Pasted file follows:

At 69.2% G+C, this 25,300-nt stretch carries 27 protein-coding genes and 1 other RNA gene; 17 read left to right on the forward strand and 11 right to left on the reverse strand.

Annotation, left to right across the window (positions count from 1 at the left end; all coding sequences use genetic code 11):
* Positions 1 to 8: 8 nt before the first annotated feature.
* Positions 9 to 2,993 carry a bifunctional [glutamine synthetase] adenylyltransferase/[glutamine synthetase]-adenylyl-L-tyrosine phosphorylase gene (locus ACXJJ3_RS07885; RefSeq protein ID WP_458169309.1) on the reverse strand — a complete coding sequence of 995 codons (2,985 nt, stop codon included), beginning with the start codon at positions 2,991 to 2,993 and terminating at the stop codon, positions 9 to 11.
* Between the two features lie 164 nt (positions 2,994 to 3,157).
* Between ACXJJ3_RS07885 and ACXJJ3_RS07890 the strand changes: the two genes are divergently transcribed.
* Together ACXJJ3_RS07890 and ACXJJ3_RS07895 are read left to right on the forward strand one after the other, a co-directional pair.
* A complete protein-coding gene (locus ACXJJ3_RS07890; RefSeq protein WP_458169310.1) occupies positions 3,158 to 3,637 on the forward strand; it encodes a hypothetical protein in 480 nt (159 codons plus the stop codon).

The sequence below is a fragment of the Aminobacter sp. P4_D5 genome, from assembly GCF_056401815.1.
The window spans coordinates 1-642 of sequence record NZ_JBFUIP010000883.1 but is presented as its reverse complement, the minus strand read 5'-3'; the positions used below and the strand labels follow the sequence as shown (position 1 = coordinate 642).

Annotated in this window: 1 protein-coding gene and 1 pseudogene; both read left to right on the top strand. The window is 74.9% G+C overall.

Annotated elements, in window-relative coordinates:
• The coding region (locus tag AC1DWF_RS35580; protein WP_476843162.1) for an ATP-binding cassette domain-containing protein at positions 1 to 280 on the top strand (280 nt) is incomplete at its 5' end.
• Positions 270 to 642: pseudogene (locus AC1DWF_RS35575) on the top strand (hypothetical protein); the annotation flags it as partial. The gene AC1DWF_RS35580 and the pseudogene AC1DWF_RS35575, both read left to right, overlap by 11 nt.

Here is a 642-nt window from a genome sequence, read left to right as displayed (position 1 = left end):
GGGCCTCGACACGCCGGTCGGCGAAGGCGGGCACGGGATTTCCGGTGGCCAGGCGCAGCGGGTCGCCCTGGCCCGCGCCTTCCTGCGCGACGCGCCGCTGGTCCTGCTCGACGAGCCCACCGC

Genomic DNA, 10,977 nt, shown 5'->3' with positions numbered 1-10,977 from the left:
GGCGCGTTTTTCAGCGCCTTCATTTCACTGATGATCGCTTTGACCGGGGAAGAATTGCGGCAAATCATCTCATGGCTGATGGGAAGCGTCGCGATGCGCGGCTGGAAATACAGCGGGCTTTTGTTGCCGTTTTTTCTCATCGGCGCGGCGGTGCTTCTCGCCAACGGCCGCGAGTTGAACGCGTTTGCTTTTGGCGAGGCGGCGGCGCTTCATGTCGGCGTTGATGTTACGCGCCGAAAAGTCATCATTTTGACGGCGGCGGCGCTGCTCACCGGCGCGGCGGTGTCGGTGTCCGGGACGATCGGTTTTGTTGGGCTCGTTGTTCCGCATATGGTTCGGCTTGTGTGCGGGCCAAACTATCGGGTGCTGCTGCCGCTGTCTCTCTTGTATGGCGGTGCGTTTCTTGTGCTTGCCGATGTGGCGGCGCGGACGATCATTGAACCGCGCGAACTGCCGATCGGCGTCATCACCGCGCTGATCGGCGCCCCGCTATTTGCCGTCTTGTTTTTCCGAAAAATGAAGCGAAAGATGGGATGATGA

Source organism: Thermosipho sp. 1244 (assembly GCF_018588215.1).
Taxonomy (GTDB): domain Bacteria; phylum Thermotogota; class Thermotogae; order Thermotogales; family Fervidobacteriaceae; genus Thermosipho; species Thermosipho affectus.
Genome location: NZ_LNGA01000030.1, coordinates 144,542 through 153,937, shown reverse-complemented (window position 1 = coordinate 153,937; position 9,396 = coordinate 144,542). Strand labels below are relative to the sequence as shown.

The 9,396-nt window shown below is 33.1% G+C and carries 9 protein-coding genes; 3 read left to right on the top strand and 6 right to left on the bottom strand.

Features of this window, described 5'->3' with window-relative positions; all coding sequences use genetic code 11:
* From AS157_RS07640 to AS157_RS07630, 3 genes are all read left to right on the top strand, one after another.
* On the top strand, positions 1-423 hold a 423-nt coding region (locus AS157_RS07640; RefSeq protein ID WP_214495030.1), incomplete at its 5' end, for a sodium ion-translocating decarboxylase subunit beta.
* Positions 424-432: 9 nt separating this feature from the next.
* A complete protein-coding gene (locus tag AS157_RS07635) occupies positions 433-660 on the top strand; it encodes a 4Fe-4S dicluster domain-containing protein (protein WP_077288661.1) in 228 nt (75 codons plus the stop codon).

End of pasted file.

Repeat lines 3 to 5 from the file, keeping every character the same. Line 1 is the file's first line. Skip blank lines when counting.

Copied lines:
* Positions 1 to 8: 8 nt before the first annotated feature.
* Positions 9 to 2,993 carry a bifunctional [glutamine synthetase] adenylyltransferase/[glutamine synthetase]-adenylyl-L-tyrosine phosphorylase gene (locus ACXJJ3_RS07885; RefSeq protein ID WP_458169309.1) on the reverse strand — a complete coding sequence of 995 codons (2,985 nt, stop codon included), beginning with the start codon at positions 2,991 to 2,993 and terminating at the stop codon, positions 9 to 11.
* Between the two features lie 164 nt (positions 2,994 to 3,157).